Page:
Tuesday, August 31, 2010

Je Fais des Choses Muettes

This past weekend The Wiff and I went on a little adventure in Canada. I had to go up to my company's office just outside of Montreal do run a training and she tagged along for the heck of it. Neither one of us had been to Montreal and so we figured this would be a nice little trip. Montreal is a beautiful city from what I understand and lord knows I could use some time away from Massachusetts. I had decided to drive up since taking a flight with the customs, flight delays, and airport traffic would have taken approximately as much time, give or take an hour. Plus, if I drove, I'd have my own car to bop around in once I got out of work. How sweet would that be? If I flew, I doubt the company would let me have a rental car (the office was quite close to the hotel).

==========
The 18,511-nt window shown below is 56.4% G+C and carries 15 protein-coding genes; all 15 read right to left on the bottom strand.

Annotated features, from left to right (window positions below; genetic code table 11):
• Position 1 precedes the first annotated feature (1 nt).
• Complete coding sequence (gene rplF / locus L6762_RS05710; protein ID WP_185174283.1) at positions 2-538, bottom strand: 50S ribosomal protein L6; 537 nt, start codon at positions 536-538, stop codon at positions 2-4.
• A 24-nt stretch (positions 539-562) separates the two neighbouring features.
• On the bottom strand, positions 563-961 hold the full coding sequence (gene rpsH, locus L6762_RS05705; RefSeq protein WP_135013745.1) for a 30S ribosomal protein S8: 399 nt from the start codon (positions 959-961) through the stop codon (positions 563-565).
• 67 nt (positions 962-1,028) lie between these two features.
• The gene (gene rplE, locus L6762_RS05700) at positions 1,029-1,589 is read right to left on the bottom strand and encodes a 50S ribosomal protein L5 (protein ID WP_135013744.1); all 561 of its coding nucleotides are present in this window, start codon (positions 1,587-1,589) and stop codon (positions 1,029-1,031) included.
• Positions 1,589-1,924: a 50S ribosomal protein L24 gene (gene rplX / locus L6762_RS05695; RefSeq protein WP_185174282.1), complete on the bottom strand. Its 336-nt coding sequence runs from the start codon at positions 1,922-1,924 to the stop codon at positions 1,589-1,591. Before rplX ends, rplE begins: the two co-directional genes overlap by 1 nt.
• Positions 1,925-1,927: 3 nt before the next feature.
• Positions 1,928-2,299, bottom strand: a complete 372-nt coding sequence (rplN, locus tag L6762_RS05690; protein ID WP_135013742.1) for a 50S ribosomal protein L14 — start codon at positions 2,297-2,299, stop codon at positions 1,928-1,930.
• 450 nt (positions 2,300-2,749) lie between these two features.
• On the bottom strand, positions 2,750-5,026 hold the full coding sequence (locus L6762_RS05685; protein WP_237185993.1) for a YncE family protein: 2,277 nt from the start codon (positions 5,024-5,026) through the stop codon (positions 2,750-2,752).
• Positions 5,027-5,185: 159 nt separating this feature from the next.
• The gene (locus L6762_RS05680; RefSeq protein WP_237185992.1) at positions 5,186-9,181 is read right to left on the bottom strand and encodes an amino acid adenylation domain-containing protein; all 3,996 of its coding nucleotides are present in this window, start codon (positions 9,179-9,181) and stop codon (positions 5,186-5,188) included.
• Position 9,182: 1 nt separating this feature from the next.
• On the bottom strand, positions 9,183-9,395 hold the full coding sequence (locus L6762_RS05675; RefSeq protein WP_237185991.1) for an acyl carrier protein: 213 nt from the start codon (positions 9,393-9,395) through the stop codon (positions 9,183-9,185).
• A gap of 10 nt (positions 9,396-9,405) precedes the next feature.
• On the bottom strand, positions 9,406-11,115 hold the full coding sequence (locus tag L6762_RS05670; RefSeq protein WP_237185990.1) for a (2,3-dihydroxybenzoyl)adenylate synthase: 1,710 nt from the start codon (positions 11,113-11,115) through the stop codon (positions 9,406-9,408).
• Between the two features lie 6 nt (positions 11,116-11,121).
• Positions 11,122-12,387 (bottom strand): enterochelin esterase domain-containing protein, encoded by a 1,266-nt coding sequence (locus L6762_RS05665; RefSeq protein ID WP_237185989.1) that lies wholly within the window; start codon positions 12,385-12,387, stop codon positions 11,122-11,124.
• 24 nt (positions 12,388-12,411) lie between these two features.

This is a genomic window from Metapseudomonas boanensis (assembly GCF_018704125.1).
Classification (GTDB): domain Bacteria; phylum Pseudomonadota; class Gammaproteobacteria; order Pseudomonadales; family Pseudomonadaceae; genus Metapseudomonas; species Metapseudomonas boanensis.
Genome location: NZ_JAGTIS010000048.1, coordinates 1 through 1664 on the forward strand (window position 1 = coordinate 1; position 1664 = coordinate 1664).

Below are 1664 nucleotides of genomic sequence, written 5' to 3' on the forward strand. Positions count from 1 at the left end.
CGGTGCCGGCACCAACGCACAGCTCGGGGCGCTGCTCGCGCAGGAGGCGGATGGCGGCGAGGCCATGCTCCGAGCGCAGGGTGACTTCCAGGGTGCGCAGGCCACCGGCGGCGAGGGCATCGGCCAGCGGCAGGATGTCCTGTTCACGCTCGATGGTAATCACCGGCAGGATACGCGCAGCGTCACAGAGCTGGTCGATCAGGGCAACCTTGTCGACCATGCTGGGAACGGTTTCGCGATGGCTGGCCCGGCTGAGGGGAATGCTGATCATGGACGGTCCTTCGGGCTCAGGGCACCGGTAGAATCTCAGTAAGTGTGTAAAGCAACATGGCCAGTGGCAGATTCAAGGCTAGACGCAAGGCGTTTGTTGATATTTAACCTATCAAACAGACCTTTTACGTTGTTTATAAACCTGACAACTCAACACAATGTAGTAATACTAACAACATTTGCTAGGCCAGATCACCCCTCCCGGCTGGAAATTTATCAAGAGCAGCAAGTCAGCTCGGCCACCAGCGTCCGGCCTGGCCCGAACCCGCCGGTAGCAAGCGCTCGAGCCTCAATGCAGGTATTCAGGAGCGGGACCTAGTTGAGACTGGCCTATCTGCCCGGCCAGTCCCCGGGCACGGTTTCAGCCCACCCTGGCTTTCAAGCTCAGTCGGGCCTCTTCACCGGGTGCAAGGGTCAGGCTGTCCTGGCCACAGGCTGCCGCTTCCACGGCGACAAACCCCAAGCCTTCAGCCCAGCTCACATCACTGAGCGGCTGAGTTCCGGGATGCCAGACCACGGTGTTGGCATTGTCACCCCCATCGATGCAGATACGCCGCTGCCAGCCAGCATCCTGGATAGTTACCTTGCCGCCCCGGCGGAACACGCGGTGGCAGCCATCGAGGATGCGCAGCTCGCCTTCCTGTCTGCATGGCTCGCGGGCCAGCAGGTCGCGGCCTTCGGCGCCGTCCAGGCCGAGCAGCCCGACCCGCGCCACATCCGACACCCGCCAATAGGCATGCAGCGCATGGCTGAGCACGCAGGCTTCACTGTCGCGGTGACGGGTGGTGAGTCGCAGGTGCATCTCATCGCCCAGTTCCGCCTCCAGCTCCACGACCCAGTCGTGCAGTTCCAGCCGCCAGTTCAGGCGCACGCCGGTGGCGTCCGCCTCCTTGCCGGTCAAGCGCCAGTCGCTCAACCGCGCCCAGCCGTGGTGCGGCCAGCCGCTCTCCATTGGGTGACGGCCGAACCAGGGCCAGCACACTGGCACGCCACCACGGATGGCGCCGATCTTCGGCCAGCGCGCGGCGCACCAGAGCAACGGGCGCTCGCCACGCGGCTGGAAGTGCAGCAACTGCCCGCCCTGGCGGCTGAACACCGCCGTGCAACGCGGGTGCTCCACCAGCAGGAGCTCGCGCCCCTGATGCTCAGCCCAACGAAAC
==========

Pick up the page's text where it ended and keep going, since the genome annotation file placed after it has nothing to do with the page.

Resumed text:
The drive up on Thursday was, for the most part, uneventful. We zipped up through Vermont and made decent time. At the border crossing I showed why I have not chosen a life of crime. We pulled up to the checkpoint and stopped at the little sign that declared "ARRET!". Fine, I'll just wait here then shall I? The border guard waved us forward and I eased up to the little booth that is his center of power. I should mention now that I get super nervous around authority figures. I can't help but to imagine that this guy, if he so chose, could easily detain me and make my life a misery for the next several hours. I know intellectually that this will not happen (or shouldn't happen) but I see all the cameras and uniforms and automatic weapons on display and I freak out a bit. Suddenly in my head I am an international (Canada counts as international right?) master criminal and I have to do is slink past this one guard to gain my freedom and claim my rightful place in the annals famous thieves or whatever. Meanwhile in reality, I'm a fat guy in an old diesel Jetta.